By Rand Paul
Obama acts as though we no longer have a Constitution
Independent voices from the TWT Communities
Twelve potential Syrian rebel leaders are campaigning to become an interim prime minister with a singular start-up mission: Topple President Bashar Assad's government.
Syrian troops stepped up an offensive against rebels in the north on Wednesday, following explosions targeting security forces and a university campus that killed more than 100 people in two days.
Syrians took to the streets for the largest anti-regime protests in months in several cities Friday, taking advantage a lull in fighting as a cease-fire took effect at the start of a Muslim holiday. But scattered violence including battles over a northern military base and a Damascus suburb illustrated the difficulty of maintaining even a limited truce.
The U.N. Security Council unanimously approved a resolution Friday extending the 300-strong U.N. observer force in Syria for a final 30 days but leaving open the possibility of an extension if the Syrian government stops using heavy weapons and the civil war's level of violence is reduced.
Russia and China again vetoed a Western-backed U.N. resolution Thursday aimed at pressuring President Bashar Assad's government to end the escalating 16-month conflict in Syria.
The U.N. humanitarian office's operations director on Monday said the Syrian president's regime has refused entrance visas to aid workers from Britain, Canada, France and the United States.
Secretary-General Ban Ki-moon and international envoy Kofi Annan stepped up pressure on the divided U.N. Security Council on Friday, urging that it demand a halt to the escalating violence in Syria and promise "consequences" if the conflict doesn't end.
U.N. envoy Kofi Annan called Monday on "every individual with a gun" in Syria to lay down arms, saying he was horrified by a weekend massacre that killed more than 100 people, including women and small children.
BEIRUT | A "fragile" cease-fire brokered by the U.N. took hold in Syria on Thursday with regime forces apparently halting widespread attacks on the opposition.
A "fragile" cease-fire brokered by the U.N. took hold in Syria on Thursday with regime forces apparently halting widespread attacks on the opposition.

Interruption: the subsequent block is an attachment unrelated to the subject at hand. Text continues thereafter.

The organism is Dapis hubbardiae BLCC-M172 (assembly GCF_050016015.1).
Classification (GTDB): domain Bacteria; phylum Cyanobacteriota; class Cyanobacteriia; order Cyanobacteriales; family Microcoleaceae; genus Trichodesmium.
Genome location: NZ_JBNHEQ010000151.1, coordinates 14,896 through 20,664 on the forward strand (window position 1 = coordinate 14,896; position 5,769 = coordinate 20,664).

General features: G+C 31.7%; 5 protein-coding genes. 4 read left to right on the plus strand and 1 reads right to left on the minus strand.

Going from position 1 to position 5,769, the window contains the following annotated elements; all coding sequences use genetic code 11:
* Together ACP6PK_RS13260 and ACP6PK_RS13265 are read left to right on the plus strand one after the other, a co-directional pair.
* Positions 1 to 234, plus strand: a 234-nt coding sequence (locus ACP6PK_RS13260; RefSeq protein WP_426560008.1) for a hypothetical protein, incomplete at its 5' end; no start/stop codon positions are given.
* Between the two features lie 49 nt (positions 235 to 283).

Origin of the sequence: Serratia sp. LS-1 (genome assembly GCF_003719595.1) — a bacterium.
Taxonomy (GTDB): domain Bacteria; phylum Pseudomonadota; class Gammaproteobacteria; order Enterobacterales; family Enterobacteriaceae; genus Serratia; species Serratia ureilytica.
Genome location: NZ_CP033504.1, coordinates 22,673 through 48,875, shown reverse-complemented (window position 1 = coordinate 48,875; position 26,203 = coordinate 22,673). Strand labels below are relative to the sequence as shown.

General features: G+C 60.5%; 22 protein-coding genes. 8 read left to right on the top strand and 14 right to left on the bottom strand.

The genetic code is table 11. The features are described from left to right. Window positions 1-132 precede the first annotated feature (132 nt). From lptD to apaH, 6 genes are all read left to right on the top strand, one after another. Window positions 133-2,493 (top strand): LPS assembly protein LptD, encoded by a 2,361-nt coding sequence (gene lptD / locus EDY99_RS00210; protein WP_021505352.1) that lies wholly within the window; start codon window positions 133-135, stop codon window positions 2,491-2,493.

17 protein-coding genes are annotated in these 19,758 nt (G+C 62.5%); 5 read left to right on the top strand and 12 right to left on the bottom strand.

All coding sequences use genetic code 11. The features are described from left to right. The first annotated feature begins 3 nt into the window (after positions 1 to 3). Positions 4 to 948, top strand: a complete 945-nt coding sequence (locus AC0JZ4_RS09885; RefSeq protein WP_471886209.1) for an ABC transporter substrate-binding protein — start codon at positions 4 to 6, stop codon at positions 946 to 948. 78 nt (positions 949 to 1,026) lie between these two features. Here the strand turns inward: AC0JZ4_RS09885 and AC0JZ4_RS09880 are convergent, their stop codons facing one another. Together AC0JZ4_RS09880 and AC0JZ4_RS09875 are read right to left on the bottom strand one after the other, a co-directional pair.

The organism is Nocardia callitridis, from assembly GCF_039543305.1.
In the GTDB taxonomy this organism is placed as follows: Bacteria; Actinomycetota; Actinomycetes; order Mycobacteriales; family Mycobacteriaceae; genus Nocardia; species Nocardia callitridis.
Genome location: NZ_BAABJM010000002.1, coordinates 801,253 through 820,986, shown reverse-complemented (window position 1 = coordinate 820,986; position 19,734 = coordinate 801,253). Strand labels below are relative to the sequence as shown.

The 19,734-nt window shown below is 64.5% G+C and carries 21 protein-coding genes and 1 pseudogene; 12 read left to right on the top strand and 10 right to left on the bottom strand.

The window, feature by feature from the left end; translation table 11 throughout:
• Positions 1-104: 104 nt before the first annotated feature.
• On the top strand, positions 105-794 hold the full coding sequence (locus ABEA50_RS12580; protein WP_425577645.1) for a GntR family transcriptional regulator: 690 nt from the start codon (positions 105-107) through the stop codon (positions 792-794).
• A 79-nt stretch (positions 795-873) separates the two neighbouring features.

The bloody conflict in Syria spilled across two tense borders Monday when gunfire from government forces killed a cameraman in Lebanon and wounded at least six people in a refugee camp in Turkey, authorities said.
A U.N.-brokered plan to stop the bloodshed in Syria effectively collapsed Sunday after President Bashar Assad's government raised new, last-minute demands that swiftly were rejected by the country's largest rebel group.
The leader of Syria's main opposition group rejected calls Friday by U.N. envoy Kofi Annan for dialogue with President Bashar Assad's government, saying such talks are pointless and unrealistic as long as the regime massacres its own people.
Syrian security forces are still killing anti-government protesters despite the presence of foreign monitors in the country, the head of the Arab League said Monday. But he insisted the observer mission has yielded important concessions from the Damascus regime, such as the withdrawal of heavy weapons from cities.
The Arab League voted Saturday to suspend Syria in four days and warned the regime could face sanctions if it does not end its bloody crackdown against anti-government protesters. The decision was a symbolic blow to a nation that prides itself on being a powerhouse of Arab nationalism.